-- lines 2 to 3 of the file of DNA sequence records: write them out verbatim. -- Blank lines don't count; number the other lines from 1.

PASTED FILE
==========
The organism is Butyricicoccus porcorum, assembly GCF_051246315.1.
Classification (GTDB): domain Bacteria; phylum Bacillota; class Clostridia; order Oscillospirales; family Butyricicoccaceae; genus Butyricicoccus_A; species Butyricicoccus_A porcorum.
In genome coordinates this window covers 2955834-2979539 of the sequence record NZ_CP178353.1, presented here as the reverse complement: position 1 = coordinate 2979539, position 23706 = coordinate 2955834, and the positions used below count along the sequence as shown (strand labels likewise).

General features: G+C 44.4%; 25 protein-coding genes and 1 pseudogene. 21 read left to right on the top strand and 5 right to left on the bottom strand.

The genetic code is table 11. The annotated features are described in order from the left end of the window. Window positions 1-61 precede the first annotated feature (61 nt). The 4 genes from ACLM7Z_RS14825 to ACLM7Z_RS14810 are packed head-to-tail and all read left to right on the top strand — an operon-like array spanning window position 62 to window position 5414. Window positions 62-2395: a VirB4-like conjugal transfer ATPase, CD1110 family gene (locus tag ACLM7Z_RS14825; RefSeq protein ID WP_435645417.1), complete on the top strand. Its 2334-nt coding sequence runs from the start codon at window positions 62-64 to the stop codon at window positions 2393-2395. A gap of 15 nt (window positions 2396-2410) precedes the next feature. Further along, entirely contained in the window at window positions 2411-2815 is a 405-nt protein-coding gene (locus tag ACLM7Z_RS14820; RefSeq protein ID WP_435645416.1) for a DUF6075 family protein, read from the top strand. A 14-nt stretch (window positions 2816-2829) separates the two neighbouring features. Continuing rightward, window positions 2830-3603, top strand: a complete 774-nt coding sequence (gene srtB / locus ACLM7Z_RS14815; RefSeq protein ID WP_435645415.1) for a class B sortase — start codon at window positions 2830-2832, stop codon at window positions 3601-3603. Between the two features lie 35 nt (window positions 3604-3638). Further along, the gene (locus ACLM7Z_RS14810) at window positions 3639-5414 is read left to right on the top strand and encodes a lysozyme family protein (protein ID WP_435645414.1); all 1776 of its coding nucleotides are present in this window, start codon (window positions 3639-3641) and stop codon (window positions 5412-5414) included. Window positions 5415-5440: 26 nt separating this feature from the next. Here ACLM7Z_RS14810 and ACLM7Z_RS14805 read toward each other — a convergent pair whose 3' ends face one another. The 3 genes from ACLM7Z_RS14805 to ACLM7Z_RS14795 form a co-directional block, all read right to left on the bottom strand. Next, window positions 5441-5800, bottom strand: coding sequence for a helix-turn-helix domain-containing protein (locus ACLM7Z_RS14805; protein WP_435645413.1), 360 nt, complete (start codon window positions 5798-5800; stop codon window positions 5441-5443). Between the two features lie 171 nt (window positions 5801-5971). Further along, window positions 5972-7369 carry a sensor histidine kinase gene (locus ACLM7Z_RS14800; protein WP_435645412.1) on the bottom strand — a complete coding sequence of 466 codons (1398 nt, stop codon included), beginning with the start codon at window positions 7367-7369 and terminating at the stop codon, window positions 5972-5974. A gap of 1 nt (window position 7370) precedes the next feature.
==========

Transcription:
Classification (GTDB): domain Bacteria; phylum Bacillota; class Clostridia; order Oscillospirales; family Butyricicoccaceae; genus Butyricicoccus_A; species Butyricicoccus_A porcorum.
In genome coordinates this window covers 2955834-2979539 of the sequence record NZ_CP178353.1, presented here as the reverse complement: position 1 = coordinate 2979539, position 23706 = coordinate 2955834, and the positions used below count along the sequence as shown (strand labels likewise).